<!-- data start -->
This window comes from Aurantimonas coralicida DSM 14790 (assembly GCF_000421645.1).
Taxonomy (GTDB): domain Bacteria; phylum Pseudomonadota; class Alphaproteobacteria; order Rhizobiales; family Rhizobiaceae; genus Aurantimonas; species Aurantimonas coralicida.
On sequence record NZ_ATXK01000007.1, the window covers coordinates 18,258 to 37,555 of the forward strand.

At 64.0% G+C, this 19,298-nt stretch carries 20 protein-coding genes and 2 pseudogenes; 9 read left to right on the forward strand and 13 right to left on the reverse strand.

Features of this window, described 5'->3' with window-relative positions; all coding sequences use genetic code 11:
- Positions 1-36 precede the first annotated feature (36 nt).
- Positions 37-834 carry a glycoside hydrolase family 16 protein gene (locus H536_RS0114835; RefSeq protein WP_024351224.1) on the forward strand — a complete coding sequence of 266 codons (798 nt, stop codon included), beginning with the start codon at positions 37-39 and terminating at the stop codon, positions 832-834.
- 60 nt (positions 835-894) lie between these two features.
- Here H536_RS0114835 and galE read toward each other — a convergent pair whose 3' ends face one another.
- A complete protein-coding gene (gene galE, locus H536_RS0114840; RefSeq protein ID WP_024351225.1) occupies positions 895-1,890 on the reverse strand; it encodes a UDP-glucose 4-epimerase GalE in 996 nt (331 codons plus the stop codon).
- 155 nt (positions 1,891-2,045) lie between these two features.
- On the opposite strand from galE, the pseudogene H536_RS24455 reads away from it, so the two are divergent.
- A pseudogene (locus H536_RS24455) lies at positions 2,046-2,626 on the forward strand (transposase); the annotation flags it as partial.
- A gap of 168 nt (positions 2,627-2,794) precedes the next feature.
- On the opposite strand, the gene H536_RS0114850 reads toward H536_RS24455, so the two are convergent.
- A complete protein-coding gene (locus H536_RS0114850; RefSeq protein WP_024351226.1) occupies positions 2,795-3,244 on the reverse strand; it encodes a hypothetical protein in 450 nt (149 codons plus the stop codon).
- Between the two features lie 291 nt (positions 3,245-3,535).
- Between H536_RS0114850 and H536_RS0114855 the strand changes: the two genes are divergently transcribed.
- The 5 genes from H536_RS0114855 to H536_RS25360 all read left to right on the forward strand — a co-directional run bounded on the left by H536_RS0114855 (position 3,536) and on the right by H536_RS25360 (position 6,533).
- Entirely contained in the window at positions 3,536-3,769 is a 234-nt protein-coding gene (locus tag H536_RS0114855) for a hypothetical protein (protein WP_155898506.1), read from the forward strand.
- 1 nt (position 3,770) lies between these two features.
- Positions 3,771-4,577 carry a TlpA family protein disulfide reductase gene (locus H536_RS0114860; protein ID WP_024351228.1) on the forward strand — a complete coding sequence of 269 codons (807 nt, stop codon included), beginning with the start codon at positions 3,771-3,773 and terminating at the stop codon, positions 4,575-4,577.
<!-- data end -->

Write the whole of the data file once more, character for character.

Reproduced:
This window comes from Aurantimonas coralicida DSM 14790 (assembly GCF_000421645.1).
Taxonomy (GTDB): domain Bacteria; phylum Pseudomonadota; class Alphaproteobacteria; order Rhizobiales; family Rhizobiaceae; genus Aurantimonas; species Aurantimonas coralicida.
On sequence record NZ_ATXK01000007.1, the window covers coordinates 18,258 to 37,555 of the forward strand.

At 64.0% G+C, this 19,298-nt stretch carries 20 protein-coding genes and 2 pseudogenes; 9 read left to right on the forward strand and 13 right to left on the reverse strand.

Features of this window, described 5'->3' with window-relative positions; all coding sequences use genetic code 11:
- Positions 1-36 precede the first annotated feature (36 nt).
- Positions 37-834 carry a glycoside hydrolase family 16 protein gene (locus H536_RS0114835; RefSeq protein WP_024351224.1) on the forward strand — a complete coding sequence of 266 codons (798 nt, stop codon included), beginning with the start codon at positions 37-39 and terminating at the stop codon, positions 832-834.
- 60 nt (positions 835-894) lie between these two features.
- Here H536_RS0114835 and galE read toward each other — a convergent pair whose 3' ends face one another.
- A complete protein-coding gene (gene galE, locus H536_RS0114840; RefSeq protein ID WP_024351225.1) occupies positions 895-1,890 on the reverse strand; it encodes a UDP-glucose 4-epimerase GalE in 996 nt (331 codons plus the stop codon).
- 155 nt (positions 1,891-2,045) lie between these two features.
- On the opposite strand from galE, the pseudogene H536_RS24455 reads away from it, so the two are divergent.
- A pseudogene (locus H536_RS24455) lies at positions 2,046-2,626 on the forward strand (transposase); the annotation flags it as partial.
- A gap of 168 nt (positions 2,627-2,794) precedes the next feature.
- On the opposite strand, the gene H536_RS0114850 reads toward H536_RS24455, so the two are convergent.
- A complete protein-coding gene (locus H536_RS0114850; RefSeq protein WP_024351226.1) occupies positions 2,795-3,244 on the reverse strand; it encodes a hypothetical protein in 450 nt (149 codons plus the stop codon).
- Between the two features lie 291 nt (positions 3,245-3,535).
- Between H536_RS0114850 and H536_RS0114855 the strand changes: the two genes are divergently transcribed.
- The 5 genes from H536_RS0114855 to H536_RS25360 all read left to right on the forward strand — a co-directional run bounded on the left by H536_RS0114855 (position 3,536) and on the right by H536_RS25360 (position 6,533).
- Entirely contained in the window at positions 3,536-3,769 is a 234-nt protein-coding gene (locus tag H536_RS0114855) for a hypothetical protein (protein WP_155898506.1), read from the forward strand.
- 1 nt (position 3,770) lies between these two features.
- Positions 3,771-4,577 carry a TlpA family protein disulfide reductase gene (locus H536_RS0114860; protein ID WP_024351228.1) on the forward strand — a complete coding sequence of 269 codons (807 nt, stop codon included), beginning with the start codon at positions 3,771-3,773 and terminating at the stop codon, positions 4,575-4,577.